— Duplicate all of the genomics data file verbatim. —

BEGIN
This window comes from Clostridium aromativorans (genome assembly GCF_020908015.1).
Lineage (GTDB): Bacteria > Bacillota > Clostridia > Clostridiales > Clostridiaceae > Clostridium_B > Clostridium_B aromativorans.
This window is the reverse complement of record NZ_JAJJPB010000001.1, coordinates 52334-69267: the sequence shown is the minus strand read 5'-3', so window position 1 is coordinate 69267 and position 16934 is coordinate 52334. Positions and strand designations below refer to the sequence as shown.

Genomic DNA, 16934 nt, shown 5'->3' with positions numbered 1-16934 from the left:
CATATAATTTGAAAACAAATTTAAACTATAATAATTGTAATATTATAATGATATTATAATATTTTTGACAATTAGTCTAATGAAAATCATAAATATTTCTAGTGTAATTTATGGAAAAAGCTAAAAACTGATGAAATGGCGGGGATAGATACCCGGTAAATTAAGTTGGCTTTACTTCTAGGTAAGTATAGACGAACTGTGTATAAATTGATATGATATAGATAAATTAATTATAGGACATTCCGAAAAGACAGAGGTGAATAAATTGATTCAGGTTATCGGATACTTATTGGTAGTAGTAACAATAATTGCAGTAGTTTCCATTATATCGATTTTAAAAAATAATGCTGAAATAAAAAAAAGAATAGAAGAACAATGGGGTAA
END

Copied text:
This window comes from Clostridium aromativorans (genome assembly GCF_020908015.1).
Lineage (GTDB): Bacteria > Bacillota > Clostridia > Clostridiales > Clostridiaceae > Clostridium_B > Clostridium_B aromativorans.
This window is the reverse complement of record NZ_JAJJPB010000001.1, coordinates 52334-69267: the sequence shown is the minus strand read 5'-3', so window position 1 is coordinate 69267 and position 16934 is coordinate 52334. Positions and strand designations below refer to the sequence as shown.

Genomic DNA, 16934 nt, shown 5'->3' with positions numbered 1-16934 from the left:
CATATAATTTGAAAACAAATTTAAACTATAATAATTGTAATATTATAATGATATTATAATATTTTTGACAATTAGTCTAATGAAAATCATAAATATTTCTAGTGTAATTTATGGAAAAAGCTAAAAACTGATGAAATGGCGGGGATAGATACCCGGTAAATTAAGTTGGCTTTACTTCTAGGTAAGTATAGACGAACTGTGTATAAATTGATATGATATAGATAAATTAATTATAGGACATTCCGAAAAGACAGAGGTGAATAAATTGATTCAGGTTATCGGATACTTATTGGTAGTAGTAACAATAATTGCAGTAGTTTCCATTATATCGATTTTAAAAAATAATGCTGAAATAAAAAAAAGAATAGAAGAACAATGGGGTAA